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J Orthop Sci. 2018 May;23(3):585-591. doi: 10.1016/j.jos.2018.01.007. Epub 2018 Feb 9.

Comparison with the osteoconductivity and bone-bonding ability of the iodine supported titanium, titanium with porous oxide layer and the titanium alloy in the rabbit model.

Author information

1
Department of Orthopaedics Surgery, Graduate School of Medical Sciences, Kanazawa University, 13-1 Takaramachi, Kanazawa, Ishikawa, 920-8641, Japan. Electronic address: tagatadasi@yahoo.co.jp.
2
Department of Orthopaedics Surgery, Graduate School of Medical Sciences, Kanazawa University, 13-1 Takaramachi, Kanazawa, Ishikawa, 920-8641, Japan. Electronic address: tamonkabata@yahoo.co.jp.
3
Department of Orthopaedics Surgery, Graduate School of Medical Sciences, Kanazawa University, 13-1 Takaramachi, Kanazawa, Ishikawa, 920-8641, Japan. Electronic address: kajino@leaf.ocn.ne.jp.
4
Department of Orthopaedics Surgery, Graduate School of Medical Sciences, Kanazawa University, 13-1 Takaramachi, Kanazawa, Ishikawa, 920-8641, Japan. Electronic address: daisuke_i_0909@yahoo.co.jp.
5
Department of Orthopaedics Surgery, Graduate School of Medical Sciences, Kanazawa University, 13-1 Takaramachi, Kanazawa, Ishikawa, 920-8641, Japan. Electronic address: takaaki3530@gmail.com.
6
Department of Orthopaedics Surgery, Graduate School of Medical Sciences, Kanazawa University, 13-1 Takaramachi, Kanazawa, Ishikawa, 920-8641, Japan. Electronic address: t_y_410@yahoo.co.jp.
7
Department of Orthopaedics Surgery, Graduate School of Medical Sciences, Kanazawa University, 13-1 Takaramachi, Kanazawa, Ishikawa, 920-8641, Japan. Electronic address: tpuyan@gmail.com.
8
Department of Orthopaedics Surgery, Graduate School of Medical Sciences, Kanazawa University, 13-1 Takaramachi, Kanazawa, Ishikawa, 920-8641, Japan. Electronic address: tsuchi@med.kanazawa-u.ac.jp.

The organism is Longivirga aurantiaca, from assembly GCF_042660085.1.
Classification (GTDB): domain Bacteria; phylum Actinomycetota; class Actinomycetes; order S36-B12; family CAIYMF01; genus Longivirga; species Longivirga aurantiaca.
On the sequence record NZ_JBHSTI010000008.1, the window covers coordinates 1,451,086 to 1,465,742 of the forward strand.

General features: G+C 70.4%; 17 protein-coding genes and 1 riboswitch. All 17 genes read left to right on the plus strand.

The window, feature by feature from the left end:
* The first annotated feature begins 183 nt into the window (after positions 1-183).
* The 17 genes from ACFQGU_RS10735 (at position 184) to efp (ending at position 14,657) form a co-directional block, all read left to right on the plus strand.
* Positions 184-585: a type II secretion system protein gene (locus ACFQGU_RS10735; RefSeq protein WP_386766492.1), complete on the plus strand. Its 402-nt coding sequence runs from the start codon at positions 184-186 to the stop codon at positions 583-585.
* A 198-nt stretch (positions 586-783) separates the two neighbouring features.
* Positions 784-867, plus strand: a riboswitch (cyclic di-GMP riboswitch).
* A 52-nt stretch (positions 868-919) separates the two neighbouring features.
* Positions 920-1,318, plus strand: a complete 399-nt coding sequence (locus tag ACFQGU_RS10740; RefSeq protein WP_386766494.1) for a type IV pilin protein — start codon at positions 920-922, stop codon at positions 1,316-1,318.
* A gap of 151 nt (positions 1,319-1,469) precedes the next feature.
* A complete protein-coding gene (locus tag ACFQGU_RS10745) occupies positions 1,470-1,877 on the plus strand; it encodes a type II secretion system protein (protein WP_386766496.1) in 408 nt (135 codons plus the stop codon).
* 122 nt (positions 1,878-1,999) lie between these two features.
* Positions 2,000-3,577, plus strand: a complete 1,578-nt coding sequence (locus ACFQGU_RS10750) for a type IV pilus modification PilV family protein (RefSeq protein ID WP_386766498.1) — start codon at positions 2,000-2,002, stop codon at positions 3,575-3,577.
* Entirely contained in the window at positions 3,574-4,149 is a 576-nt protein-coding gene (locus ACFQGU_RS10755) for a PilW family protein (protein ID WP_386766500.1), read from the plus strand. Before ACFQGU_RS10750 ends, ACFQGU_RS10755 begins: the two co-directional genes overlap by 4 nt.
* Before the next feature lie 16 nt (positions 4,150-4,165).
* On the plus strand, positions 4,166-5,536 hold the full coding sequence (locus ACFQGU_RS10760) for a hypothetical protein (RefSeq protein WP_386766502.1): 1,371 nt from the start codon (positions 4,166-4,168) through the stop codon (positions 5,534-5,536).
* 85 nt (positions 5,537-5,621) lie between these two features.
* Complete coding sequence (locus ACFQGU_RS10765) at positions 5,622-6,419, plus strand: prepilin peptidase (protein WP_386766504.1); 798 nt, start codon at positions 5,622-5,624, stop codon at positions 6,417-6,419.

Abstract

BACKGROUND:

One of the serious postoperative complications associated with joint replacement is bacterial infection. In our recent investigations, iodine supported titanium implants demonstrated antibacterial activity in both in vitro and in vivo studies. The surfaces of the implants have porous anodic oxide layer with the antiseptic properties of iodine. According to the literature the titanium with porous anodic oxide have good osteoconductivity. But it is not clear whether the properties of iodine influence bone bonding of implants.

OBJECTIVES:

The aim of this study is to evaluate the influence of the properties of iodine and porous anodic oxide layer in the bone bonding ability of titanium implants.

STUDY DESIGN & METHODS:

Titanium rods were implanted in intramedullary rabbit femur models, in regard to the cementless hip stem. The implant rods were 5 mm in diameter and 25 mm in length. Three types of titanium rods were implanted.One was untreated titanium (control group (CL)), another was titanium with oxide layer without iodine (oxide layer group (OL)), and the other was Iodine treated Titanium (iodine group (ID)). The rods were inserted into the distal femur. We assessed the bonding strength by a measuring pull-out test at 4, 8, and 12 weeks after implantation. The bone-implant interfaces were evaluated at 4 weeks after implantation.

RESULTS:

Pull-out test results of the ID implants were 202, 355, and 344 N, and those of the OL implants were 220, 310, 329 N at 4, 8, and 12 weeks, significantly higher than those of the CL implants (102, 216, and 227 N). But there were no significant difference in ID implants and OL implants. Histological examination revealed that new bone formed on the surface of each types of implants, but significantly more bone made direct contact with the surfaces of the ID implants and OL implants.

CONCLUSIONS:

This research showed that new type of coating, iodine coated titanium has low toxicity and good osteoconductivity.

PMID:
29429889
DOI:
10.1016/j.jos.2018.01.007
[Indexed for MEDLINE]

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